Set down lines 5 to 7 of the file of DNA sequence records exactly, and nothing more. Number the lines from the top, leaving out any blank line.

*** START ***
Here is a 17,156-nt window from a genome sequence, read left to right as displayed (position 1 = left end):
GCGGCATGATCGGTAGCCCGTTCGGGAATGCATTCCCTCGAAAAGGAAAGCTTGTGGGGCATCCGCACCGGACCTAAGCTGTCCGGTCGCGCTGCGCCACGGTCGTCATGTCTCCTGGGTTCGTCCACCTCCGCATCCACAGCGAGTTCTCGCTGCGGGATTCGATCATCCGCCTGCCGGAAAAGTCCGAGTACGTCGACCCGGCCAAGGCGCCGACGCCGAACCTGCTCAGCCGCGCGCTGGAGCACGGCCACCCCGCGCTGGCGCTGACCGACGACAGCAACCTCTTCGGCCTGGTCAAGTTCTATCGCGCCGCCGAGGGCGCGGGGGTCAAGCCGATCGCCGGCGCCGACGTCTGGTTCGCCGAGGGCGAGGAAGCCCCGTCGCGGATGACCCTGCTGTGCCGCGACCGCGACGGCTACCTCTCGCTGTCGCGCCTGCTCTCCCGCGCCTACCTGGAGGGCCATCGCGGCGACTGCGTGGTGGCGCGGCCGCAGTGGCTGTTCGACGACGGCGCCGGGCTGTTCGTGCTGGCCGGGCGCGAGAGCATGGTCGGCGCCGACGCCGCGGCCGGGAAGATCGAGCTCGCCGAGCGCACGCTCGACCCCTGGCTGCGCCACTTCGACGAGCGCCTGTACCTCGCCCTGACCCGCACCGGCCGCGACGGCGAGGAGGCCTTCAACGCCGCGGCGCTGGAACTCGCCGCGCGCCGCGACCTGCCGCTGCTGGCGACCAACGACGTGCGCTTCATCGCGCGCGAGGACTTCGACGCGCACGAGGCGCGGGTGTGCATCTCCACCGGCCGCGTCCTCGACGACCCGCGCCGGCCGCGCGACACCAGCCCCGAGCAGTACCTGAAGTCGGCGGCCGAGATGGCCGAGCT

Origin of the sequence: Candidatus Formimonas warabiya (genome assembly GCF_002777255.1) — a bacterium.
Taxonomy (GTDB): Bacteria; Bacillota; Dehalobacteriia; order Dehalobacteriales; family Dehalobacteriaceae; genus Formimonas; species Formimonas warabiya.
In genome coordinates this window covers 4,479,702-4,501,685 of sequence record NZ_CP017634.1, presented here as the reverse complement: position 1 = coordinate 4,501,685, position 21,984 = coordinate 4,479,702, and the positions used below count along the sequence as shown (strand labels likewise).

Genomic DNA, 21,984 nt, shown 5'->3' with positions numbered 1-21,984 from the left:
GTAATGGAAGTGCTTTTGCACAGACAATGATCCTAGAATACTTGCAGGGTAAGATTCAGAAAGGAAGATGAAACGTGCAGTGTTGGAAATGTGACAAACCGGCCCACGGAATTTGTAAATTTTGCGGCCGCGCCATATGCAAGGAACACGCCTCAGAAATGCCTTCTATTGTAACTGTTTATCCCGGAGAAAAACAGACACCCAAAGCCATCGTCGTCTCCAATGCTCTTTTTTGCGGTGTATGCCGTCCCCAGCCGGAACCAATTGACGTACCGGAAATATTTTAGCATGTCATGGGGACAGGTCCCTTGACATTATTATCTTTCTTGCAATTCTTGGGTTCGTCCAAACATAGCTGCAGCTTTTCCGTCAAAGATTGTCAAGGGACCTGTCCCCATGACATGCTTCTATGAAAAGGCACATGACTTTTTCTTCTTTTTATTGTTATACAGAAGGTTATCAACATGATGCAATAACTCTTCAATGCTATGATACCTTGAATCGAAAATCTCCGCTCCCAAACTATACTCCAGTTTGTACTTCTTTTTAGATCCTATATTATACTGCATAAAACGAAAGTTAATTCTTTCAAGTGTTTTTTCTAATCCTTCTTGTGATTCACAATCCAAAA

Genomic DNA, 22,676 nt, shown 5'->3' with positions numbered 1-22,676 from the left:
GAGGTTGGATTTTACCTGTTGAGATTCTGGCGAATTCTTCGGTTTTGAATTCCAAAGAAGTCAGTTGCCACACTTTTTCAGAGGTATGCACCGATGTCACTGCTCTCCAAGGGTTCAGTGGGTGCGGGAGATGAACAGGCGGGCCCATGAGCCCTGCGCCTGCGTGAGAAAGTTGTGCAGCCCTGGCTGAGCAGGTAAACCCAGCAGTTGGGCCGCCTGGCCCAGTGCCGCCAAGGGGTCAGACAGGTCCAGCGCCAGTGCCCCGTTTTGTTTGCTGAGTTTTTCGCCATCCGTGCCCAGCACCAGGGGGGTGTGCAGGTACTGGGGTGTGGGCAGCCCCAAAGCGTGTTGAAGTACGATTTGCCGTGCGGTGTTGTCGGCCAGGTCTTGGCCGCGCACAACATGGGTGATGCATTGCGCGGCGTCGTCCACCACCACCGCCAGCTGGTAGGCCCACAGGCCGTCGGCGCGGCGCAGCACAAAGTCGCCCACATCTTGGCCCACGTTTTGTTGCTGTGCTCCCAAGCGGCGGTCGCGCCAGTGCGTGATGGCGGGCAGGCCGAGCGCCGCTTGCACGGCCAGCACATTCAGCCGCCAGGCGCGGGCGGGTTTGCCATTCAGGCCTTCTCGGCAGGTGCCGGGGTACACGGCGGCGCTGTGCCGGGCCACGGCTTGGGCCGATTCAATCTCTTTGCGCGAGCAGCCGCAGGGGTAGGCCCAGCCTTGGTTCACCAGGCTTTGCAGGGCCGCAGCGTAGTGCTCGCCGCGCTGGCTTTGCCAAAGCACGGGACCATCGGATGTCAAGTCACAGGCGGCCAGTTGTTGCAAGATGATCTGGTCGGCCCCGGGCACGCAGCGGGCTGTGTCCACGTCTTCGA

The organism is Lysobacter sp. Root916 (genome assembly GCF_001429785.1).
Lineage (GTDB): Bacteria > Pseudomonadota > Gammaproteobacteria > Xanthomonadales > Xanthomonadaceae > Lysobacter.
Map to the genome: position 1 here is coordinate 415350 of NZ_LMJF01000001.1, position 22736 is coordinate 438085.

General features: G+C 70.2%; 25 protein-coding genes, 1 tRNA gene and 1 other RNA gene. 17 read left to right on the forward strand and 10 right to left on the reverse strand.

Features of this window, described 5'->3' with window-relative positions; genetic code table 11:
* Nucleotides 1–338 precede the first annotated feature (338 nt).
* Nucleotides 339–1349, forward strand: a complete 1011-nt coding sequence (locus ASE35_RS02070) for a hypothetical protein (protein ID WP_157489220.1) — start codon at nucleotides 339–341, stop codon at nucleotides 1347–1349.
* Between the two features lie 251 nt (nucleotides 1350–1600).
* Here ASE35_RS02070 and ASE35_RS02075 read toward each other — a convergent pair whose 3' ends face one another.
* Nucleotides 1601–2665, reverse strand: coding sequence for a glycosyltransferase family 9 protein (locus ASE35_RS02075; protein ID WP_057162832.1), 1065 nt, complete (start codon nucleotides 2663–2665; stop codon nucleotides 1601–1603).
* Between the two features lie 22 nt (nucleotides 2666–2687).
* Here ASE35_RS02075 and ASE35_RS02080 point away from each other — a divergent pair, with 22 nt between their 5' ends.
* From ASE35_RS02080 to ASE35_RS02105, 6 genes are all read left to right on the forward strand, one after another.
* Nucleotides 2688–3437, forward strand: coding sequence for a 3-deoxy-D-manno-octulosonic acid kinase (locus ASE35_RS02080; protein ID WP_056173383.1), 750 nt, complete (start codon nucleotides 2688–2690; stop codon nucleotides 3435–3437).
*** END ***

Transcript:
In genome coordinates this window covers 4,479,702-4,501,685 of sequence record NZ_CP017634.1, presented here as the reverse complement: position 1 = coordinate 4,501,685, position 21,984 = coordinate 4,479,702, and the positions used below count along the sequence as shown (strand labels likewise).

Genomic DNA, 21,984 nt, shown 5'->3' with positions numbered 1-21,984 from the left:
GTAATGGAAGTGCTTTTGCACAGACAATGATCCTAGAATACTTGCAGGGTAAGATTCAGAAAGGAAGATGAAACGTGCAGTGTTGGAAATGTGACAAACCGGCCCACGGAATTTGTAAATTTTGCGGCCGCGCCATATGCAAGGAACACGCCTCAGAAATGCCTTCTATTGTAACTGTTTATCCCGGAGAAAAACAGACACCCAAAGCCATCGTCGTCTCCAATGCTCTTTTTTGCGGTGTATGCCGTCCCCAGCCGGAACCAATTGACGTACCGGAAATATTTTAGCATGTCATGGGGACAGGTCCCTTGACATTATTATCTTTCTTGCAATTCTTGGGTTCGTCCAAACATAGCTGCAGCTTTTCCGTCAAAGATTGTCAAGGGACCTGTCCCCATGACATGCTTCTATGAAAAGGCACATGACTTTTTCTTCTTTTTATTGTTATACAGAAGGTTATCAACATGATGCAATAACTCTTCAATGCTATGATACCTTGAATCGAAAATCTCCGCTCCCAAACTATACTCCAGTTTGTACTTCTTTTTAGATCCTATATTATACTGCATAAAACGAAAGTTAATTCTTTCAAGTGTTTTTTCTAATCCTTCTTGTGATTCACAATCCAAAA